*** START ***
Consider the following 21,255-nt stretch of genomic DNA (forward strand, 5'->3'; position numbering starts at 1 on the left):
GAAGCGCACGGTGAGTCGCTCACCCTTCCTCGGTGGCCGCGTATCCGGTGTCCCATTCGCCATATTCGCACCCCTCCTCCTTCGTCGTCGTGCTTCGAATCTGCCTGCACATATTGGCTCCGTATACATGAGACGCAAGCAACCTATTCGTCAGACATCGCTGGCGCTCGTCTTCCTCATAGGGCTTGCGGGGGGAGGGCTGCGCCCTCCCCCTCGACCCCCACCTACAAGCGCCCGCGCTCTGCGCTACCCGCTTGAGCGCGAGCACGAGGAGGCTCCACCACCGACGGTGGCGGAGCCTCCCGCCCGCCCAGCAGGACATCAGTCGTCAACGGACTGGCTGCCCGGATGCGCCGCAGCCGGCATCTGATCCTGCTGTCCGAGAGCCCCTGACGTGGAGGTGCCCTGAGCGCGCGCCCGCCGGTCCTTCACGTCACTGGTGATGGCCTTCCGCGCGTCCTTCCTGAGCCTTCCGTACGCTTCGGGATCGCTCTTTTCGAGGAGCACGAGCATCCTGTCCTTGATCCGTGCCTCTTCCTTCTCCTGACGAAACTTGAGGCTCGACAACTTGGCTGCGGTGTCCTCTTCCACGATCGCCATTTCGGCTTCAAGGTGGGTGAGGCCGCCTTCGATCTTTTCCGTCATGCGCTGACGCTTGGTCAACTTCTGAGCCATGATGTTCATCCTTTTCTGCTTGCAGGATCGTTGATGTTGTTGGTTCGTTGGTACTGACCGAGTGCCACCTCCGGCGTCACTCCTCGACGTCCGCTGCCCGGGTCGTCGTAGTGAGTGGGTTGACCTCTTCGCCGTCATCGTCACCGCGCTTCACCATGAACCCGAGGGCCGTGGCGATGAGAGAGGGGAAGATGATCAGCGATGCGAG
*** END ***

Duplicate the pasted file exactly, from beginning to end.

Consider the following 21,255-nt stretch of genomic DNA (forward strand, 5'->3'; position numbering starts at 1 on the left):
GAAGCGCACGGTGAGTCGCTCACCCTTCCTCGGTGGCCGCGTATCCGGTGTCCCATTCGCCATATTCGCACCCCTCCTCCTTCGTCGTCGTGCTTCGAATCTGCCTGCACATATTGGCTCCGTATACATGAGACGCAAGCAACCTATTCGTCAGACATCGCTGGCGCTCGTCTTCCTCATAGGGCTTGCGGGGGGAGGGCTGCGCCCTCCCCCTCGACCCCCACCTACAAGCGCCCGCGCTCTGCGCTACCCGCTTGAGCGCGAGCACGAGGAGGCTCCACCACCGACGGTGGCGGAGCCTCCCGCCCGCCCAGCAGGACATCAGTCGTCAACGGACTGGCTGCCCGGATGCGCCGCAGCCGGCATCTGATCCTGCTGTCCGAGAGCCCCTGACGTGGAGGTGCCCTGAGCGCGCGCCCGCCGGTCCTTCACGTCACTGGTGATGGCCTTCCGCGCGTCCTTCCTGAGCCTTCCGTACGCTTCGGGATCGCTCTTTTCGAGGAGCACGAGCATCCTGTCCTTGATCCGTGCCTCTTCCTTCTCCTGACGAAACTTGAGGCTCGACAACTTGGCTGCGGTGTCCTCTTCCACGATCGCCATTTCGGCTTCAAGGTGGGTGAGGCCGCCTTCGATCTTTTCCGTCATGCGCTGACGCTTGGTCAACTTCTGAGCCATGATGTTCATCCTTTTCTGCTTGCAGGATCGTTGATGTTGTTGGTTCGTTGGTACTGACCGAGTGCCACCTCCGGCGTCACTCCTCGACGTCCGCTGCCCGGGTCGTCGTAGTGAGTGGGTTGACCTCTTCGCCGTCATCGTCACCGCGCTTCACCATGAACCCGAGGGCCGTGGCGATGAGAGAGGGGAAGATGATCAGCGATGCGAG